One does not simply “setState”

The situation

A while ago when developing an SPA for a client, I encountered (again a simple looking) requirement where I had to update several counter on receiving some events from the server over WebSockets and another that directly corresponded to the number of clicks made on a button. Think of it like a dynamically updating counter on a dashboard.

A little recap…

A React component is like a function of externally supplied props and some internal state which returns HTML that is rendered in the browser. State and props affect how the component renders and behaves. The state is local to the component and can only be initialized and updated within the component.

class Counter extends React.Component {
state = {
event: 0,
clicks: 0
}
componentDidMount() {
monitoring(...).subscribe(() => this.setState({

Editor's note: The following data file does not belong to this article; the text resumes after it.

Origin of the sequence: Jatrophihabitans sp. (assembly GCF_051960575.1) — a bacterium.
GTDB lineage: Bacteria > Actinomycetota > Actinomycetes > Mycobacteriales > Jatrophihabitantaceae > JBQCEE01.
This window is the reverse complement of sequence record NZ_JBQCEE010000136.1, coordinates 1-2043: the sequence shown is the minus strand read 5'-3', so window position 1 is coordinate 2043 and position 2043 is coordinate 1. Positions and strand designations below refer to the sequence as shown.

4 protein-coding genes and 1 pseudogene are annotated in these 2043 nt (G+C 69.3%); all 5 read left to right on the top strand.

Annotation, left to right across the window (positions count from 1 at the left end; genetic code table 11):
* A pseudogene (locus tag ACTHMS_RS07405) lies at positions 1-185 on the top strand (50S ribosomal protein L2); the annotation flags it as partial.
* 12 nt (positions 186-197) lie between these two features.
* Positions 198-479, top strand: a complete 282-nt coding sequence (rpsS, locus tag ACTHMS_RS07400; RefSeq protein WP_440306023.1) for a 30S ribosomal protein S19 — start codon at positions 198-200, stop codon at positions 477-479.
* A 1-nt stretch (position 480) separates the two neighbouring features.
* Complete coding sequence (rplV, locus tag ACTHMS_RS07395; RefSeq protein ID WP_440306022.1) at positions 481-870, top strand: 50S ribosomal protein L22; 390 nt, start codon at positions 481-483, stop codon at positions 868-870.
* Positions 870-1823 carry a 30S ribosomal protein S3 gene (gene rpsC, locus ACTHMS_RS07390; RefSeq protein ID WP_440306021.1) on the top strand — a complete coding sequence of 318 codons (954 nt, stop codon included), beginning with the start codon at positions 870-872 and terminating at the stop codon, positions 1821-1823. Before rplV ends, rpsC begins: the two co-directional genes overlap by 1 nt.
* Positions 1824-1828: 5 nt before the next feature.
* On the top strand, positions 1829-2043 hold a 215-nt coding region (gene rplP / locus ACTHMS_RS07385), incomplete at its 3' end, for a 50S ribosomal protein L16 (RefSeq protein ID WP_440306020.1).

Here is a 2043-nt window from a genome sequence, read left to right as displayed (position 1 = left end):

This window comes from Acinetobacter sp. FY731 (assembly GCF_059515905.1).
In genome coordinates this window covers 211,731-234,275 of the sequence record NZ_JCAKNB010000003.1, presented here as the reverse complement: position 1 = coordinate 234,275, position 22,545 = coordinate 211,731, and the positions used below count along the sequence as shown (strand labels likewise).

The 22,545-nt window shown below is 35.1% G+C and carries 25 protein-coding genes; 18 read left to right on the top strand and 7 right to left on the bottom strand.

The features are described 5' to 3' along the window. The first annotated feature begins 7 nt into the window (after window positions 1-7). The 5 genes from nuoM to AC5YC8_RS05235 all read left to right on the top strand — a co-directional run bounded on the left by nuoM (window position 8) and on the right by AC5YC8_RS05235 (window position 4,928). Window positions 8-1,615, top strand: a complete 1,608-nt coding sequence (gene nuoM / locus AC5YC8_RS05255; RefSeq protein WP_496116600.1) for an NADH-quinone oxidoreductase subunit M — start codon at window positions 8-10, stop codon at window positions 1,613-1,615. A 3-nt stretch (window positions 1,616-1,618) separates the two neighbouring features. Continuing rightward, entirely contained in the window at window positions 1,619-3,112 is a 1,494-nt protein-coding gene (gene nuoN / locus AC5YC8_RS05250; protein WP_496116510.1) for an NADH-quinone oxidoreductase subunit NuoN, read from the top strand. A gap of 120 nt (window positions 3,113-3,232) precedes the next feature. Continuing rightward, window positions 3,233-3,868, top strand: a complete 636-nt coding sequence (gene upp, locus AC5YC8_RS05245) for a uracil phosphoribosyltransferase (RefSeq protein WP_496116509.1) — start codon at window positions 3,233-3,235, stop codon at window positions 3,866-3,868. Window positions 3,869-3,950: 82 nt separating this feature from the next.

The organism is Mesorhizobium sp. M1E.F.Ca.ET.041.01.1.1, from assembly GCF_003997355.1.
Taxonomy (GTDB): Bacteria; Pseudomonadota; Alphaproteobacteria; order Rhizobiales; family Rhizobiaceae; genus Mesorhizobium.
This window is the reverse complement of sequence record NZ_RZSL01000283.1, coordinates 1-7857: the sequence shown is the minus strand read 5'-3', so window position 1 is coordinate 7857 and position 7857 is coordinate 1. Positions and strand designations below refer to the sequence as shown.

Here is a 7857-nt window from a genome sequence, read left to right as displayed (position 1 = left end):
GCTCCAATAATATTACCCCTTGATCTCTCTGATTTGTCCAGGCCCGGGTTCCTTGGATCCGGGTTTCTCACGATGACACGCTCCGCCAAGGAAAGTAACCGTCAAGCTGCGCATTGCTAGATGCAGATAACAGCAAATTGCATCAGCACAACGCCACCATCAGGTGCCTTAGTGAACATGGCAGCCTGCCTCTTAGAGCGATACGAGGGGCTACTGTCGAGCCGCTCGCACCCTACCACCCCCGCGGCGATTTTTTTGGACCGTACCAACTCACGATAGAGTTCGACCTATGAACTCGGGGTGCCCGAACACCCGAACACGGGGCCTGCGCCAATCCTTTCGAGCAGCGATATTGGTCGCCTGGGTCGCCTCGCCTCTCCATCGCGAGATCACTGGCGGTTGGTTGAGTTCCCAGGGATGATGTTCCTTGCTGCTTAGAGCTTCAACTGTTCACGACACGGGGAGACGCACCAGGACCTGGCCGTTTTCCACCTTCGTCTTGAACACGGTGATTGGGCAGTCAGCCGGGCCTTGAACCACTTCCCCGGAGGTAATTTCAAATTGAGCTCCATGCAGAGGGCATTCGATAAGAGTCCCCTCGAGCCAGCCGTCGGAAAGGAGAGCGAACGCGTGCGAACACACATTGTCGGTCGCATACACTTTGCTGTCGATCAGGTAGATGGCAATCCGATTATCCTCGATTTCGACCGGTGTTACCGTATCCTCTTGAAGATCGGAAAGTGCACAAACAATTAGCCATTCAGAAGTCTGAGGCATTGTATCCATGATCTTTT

event: this.state.value + 1
}));
}
handleButtonClick = e => this.setState({
clicks: this.state.clicks + 1
})
render() {
// ...
}
}

Why?

Because setState is asynchronous. React can batch state updates and defer rendering till it seems fit for performance reasons. So when setState is applied, the value of the current state is always stale, which resulted in missing click and event counts.

Introducing the setState with callbacks

setState accepts a callback which computes state as a function of the current state, like this:

this.setState((currentState) => ({
click: currentState.click + 1
});

Reusable setState

There is another interesting side-effect of this pattern. setState is now a function that can be shared and composed between different components which leads to better code re-usability.

Product Engineer @ Gojek. Open-source contributor. Find me at https://amitosh.in/

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